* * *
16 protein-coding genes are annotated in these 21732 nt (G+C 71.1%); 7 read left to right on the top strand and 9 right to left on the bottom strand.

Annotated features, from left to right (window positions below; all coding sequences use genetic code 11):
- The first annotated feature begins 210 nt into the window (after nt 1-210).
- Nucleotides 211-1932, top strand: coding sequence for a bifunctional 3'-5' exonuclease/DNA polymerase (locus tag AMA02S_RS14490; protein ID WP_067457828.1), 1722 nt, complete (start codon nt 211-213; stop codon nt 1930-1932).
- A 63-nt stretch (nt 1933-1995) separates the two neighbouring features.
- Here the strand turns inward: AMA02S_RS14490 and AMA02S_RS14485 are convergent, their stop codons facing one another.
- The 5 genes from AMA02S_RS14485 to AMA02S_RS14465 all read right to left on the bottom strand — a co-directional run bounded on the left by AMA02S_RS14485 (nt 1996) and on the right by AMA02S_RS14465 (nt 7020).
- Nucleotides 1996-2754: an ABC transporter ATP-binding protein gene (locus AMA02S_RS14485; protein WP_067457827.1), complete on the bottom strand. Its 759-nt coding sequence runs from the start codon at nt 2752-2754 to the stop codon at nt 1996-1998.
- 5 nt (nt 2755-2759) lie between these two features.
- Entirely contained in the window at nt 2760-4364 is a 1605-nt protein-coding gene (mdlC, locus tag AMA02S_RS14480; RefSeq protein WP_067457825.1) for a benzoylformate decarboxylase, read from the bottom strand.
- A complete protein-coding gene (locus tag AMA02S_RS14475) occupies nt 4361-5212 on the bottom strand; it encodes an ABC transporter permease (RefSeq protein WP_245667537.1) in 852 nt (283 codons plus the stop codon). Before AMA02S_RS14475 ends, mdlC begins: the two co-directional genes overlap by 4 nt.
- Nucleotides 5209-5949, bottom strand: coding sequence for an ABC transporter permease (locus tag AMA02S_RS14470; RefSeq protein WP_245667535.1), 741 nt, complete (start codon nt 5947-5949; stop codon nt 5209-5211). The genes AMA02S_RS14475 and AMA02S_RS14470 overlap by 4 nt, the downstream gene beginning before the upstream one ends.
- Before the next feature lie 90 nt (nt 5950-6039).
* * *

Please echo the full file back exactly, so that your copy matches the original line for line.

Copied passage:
16 protein-coding genes are annotated in these 21732 nt (G+C 71.1%); 7 read left to right on the top strand and 9 right to left on the bottom strand.

Annotated features, from left to right (window positions below; all coding sequences use genetic code 11):
- The first annotated feature begins 210 nt into the window (after nt 1-210).
- Nucleotides 211-1932, top strand: coding sequence for a bifunctional 3'-5' exonuclease/DNA polymerase (locus tag AMA02S_RS14490; protein ID WP_067457828.1), 1722 nt, complete (start codon nt 211-213; stop codon nt 1930-1932).
- A 63-nt stretch (nt 1933-1995) separates the two neighbouring features.
- Here the strand turns inward: AMA02S_RS14490 and AMA02S_RS14485 are convergent, their stop codons facing one another.
- The 5 genes from AMA02S_RS14485 to AMA02S_RS14465 all read right to left on the bottom strand — a co-directional run bounded on the left by AMA02S_RS14485 (nt 1996) and on the right by AMA02S_RS14465 (nt 7020).
- Nucleotides 1996-2754: an ABC transporter ATP-binding protein gene (locus AMA02S_RS14485; protein WP_067457827.1), complete on the bottom strand. Its 759-nt coding sequence runs from the start codon at nt 2752-2754 to the stop codon at nt 1996-1998.
- 5 nt (nt 2755-2759) lie between these two features.
- Entirely contained in the window at nt 2760-4364 is a 1605-nt protein-coding gene (mdlC, locus tag AMA02S_RS14480; RefSeq protein WP_067457825.1) for a benzoylformate decarboxylase, read from the bottom strand.
- A complete protein-coding gene (locus tag AMA02S_RS14475) occupies nt 4361-5212 on the bottom strand; it encodes an ABC transporter permease (RefSeq protein WP_245667537.1) in 852 nt (283 codons plus the stop codon). Before AMA02S_RS14475 ends, mdlC begins: the two co-directional genes overlap by 4 nt.
- Nucleotides 5209-5949, bottom strand: coding sequence for an ABC transporter permease (locus tag AMA02S_RS14470; RefSeq protein WP_245667535.1), 741 nt, complete (start codon nt 5947-5949; stop codon nt 5209-5211). The genes AMA02S_RS14475 and AMA02S_RS14470 overlap by 4 nt, the downstream gene beginning before the upstream one ends.
- Before the next feature lie 90 nt (nt 5950-6039).